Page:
One of key values that BPM promises is “Business Empowerment”. People closest to the processes, who participate in the process every day, are the ones who know most about the process. These are the people who run day-to-day operations, people who triage customer issues, people who envision improvements and innovations. It is, therefore, imperative that when a company decides to use BPM technology to automate their business processes, business people take the driver’s seat. BPM is not an IT only project.
Oracle BPM suite has been designed keeping this core tenet of BPM, Business Empowerment, in mind. The result is business user centered design of Process Composer. Process Composer is designed to let business users document their processes, analyze them using simulation, create web forms, specify business rules and even run them in testing mode using process player, to see if the designed process meets their needs.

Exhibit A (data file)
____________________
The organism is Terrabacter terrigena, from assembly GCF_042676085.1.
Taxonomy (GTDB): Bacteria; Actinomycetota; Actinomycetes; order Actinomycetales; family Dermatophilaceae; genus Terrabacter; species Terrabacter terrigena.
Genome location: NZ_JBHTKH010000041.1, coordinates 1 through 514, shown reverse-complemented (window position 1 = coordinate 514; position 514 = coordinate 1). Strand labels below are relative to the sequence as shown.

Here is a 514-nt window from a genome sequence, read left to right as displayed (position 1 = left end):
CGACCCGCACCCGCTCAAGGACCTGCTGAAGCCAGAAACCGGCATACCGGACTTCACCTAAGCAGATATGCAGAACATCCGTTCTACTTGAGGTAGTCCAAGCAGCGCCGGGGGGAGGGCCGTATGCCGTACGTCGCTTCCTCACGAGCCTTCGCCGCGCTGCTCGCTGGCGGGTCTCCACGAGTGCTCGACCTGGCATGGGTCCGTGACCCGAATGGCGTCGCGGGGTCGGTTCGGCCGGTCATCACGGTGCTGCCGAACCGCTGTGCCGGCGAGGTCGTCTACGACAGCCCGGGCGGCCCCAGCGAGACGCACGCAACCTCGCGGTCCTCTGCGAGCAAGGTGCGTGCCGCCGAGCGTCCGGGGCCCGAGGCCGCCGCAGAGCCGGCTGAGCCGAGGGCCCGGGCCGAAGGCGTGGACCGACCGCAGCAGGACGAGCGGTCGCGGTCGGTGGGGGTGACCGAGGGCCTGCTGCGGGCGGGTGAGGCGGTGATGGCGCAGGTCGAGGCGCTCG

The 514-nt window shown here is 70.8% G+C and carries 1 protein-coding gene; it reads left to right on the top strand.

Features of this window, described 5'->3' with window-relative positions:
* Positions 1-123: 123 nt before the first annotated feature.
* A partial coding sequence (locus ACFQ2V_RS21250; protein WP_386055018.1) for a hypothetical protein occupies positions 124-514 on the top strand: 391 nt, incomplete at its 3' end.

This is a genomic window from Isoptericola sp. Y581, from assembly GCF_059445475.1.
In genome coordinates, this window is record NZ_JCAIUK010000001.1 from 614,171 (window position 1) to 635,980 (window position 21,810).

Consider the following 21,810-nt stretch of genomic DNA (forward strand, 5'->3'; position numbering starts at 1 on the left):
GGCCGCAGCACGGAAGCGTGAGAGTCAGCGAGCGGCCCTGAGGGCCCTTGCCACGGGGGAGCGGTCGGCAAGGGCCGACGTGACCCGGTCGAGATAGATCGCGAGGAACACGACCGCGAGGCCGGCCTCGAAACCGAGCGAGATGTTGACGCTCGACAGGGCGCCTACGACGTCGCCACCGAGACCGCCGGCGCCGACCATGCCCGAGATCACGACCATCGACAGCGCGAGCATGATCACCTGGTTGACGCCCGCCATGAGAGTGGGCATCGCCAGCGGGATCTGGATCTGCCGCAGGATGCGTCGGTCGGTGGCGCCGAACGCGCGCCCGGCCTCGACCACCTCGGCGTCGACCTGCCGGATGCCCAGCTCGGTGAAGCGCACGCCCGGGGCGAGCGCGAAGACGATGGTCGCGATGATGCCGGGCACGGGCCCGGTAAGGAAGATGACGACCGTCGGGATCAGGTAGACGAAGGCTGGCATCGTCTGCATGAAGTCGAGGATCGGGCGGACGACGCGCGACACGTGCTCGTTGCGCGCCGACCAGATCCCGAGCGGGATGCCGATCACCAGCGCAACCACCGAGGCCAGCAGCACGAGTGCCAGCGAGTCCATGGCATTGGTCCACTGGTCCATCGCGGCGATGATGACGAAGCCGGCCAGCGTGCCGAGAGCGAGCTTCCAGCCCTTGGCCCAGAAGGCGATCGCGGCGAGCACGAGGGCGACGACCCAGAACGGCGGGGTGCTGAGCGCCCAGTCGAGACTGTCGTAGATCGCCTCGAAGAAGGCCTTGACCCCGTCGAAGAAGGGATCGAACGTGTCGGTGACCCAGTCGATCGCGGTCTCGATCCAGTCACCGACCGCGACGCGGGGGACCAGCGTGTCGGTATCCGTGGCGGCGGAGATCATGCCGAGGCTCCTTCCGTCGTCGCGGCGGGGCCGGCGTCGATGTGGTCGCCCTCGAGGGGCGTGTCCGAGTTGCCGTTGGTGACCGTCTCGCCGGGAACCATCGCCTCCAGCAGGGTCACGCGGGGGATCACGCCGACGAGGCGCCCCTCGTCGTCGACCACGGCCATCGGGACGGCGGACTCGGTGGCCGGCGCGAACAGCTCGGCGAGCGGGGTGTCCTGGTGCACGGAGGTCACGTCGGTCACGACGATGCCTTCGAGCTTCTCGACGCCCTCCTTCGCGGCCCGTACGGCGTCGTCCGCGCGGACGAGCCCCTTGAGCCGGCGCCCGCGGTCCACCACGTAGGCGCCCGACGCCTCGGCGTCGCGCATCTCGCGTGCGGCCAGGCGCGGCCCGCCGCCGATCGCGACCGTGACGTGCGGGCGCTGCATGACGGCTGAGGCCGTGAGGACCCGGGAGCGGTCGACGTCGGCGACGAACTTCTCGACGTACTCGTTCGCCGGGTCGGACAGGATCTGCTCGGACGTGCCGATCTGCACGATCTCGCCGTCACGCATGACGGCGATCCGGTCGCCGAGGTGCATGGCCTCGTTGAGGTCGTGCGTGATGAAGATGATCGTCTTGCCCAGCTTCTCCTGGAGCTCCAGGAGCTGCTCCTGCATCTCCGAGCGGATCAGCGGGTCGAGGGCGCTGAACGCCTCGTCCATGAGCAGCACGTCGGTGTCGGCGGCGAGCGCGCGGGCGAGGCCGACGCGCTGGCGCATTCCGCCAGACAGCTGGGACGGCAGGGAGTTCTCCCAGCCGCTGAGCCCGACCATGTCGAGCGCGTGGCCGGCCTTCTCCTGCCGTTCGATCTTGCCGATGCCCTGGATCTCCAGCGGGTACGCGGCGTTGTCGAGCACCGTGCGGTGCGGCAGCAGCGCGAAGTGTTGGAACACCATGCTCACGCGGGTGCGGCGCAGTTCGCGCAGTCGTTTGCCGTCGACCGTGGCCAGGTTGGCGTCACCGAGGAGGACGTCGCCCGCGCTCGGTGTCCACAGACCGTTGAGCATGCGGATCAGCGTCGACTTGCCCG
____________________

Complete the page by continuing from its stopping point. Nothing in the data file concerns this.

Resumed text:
This does not mean that IT has no role in this process. In fact, Oracle BPM Suite has made it very easy for Business and IT to collaborate. The same process can be shared among business, and IT stakeholders and each can collaborate to create model-driven, process based executable applications. A process may need to integrate with multiple systems via various mechanisms, and IT leads system and data integration effort. IT helps fine tune the performance of process applications and ensures that the deployment of process application meets scalability and failover standards.
In this session, we saw Harish Gaur and Satya Narayanan from Oracle demonstrate roles Business and IT play in BPM projects and how Oracle BPM Suite enables business and IT collaboration to design and automate process based applications. They also discussed real life customer stories.
Some key takeaways from this session:
- There are no IT projects, only business initiatives, requiring IT support
- Identify high impact processes – critical, better BPM ROI
- Identify key metrics to measure process performance
- Align business with IT layer